SEO Checklist for Web Designing
Domain Name – Your domain name should be brandable (example: Google, Amazon, Yahoo!, etc.), easy to say, and even easier to remember. Don’t worry too much about stuffing keywords into your domain name. Keywords in domain names no longer have the punch they used to.
www or not www – The choice is yours, http://www.examplesite.com/ or http://examplesite.com/, pick one and stick with it. I recommend using the www because the basic Joe Schmoe Web server tends to type in www, anyway.
Simple Design – Don’t reinvent the wheel. If your design is complex, chances are it will hinder your visitors’ ability to navigate and view the site plus it will slow down development. The simpler the better.
Don’t create directories further than three levels down from the root directory – The closer pages are to the home page in the directory structure the better. Keep things organized but don’t overorganize. If you have one file or sub-directory in a directory there should be a VERY valid reason.
File/Directory Names Using Keywords – Your filenames and directory names should contain keywords. If your page is about Idaho potatoes then the filename should be idaho-potatoes.
Static URLs – Static URLs are URLs that are not dynamically generated. A static URL looks like http://www.examplesite.com/directory/file-name.htm and dynamic URLs look like http://www.examplesite.com/index.htm?page-name=. You can make dynamic URLs spiderable by search engines but it’s a lot easier to get things indexed with static URLs.
Think Small – The smaller your Web pages are, the faster they load. A single page should be less than 15K (unless absolutely necessary) and the entire page including graphics should be less than 50K (unless absolutely necessary). Remember, not everyone is on a high-speed Internet connection; there are still people without a 56K modem.
Hyphens – Use hyphens ( – ) and not underscores ( _ ) to separate words in directory and file names. Most search engines parse a hyphen like a reader would parse a space. Using underscores makes what_would_you_do look like whatwouldyoudo to most search engines. You should definitely separate words in your URLs.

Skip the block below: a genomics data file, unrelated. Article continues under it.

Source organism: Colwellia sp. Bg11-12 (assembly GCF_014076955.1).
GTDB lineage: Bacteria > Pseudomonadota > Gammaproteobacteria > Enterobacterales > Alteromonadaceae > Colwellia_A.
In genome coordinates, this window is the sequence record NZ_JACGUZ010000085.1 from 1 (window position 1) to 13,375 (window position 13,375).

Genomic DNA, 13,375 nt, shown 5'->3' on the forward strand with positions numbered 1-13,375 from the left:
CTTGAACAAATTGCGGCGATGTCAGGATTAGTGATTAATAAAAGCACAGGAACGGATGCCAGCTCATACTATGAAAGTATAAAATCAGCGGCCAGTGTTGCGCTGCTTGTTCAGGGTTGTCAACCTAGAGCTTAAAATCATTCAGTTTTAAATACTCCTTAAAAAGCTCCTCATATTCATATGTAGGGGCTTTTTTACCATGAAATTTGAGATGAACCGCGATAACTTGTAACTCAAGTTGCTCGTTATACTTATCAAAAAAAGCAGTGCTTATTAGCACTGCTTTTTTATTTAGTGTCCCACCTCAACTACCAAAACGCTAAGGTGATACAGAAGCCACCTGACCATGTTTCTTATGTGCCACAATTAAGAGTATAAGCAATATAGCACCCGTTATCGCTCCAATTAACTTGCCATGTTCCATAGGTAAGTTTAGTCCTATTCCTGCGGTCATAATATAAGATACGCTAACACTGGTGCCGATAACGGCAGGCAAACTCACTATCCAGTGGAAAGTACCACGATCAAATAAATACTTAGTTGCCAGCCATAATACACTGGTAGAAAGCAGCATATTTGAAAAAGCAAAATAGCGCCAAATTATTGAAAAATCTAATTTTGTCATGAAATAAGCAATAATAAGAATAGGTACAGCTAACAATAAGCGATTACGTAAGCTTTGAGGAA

Navigation on Every Page – You should place consistent navigation on every page of your Web site. Your navigation should link to the major sections of your Web site. It would also make sense for every page on your Web site to link back to the home page.
Site Map – You should create a site map that links to the major sections and sub-sections of your Web site. The site map should be linked to from your Web site’s home page at the very least. Preferably the site map should be linked to from every page. Recommend file names for your site map are “sitemap.html” or “site-map.html.”
Title – The title of the page should be used in the TITLE tag and at the top of every page. The title should be keyword rich (containing a max of 7 to 10 words) and descriptive.
Description META Tag – Some people say META tags are dead but some search engines will actually use them underneath a pages title on search engine result pages (SERPs). Use no more than 150 characters including spaces and punctuation. Your description should be a keyword rich, complete sentence.
Keyword META Tag – A listing of keywords that appear in the page. Use a space to separate keywords (not a comma). Arrange keywords how they would be searched for or as close to a complete sentence as possible. This tag is basically dead but by creating it when you create the page it allows you to come back eons later and realize what keywords you were specifically targetting. If the keyword doesn’t appear at least twice in the page then it shouldn’t go in the Keyword META Tag. Also, try to limit the number of total keywords to under twenty.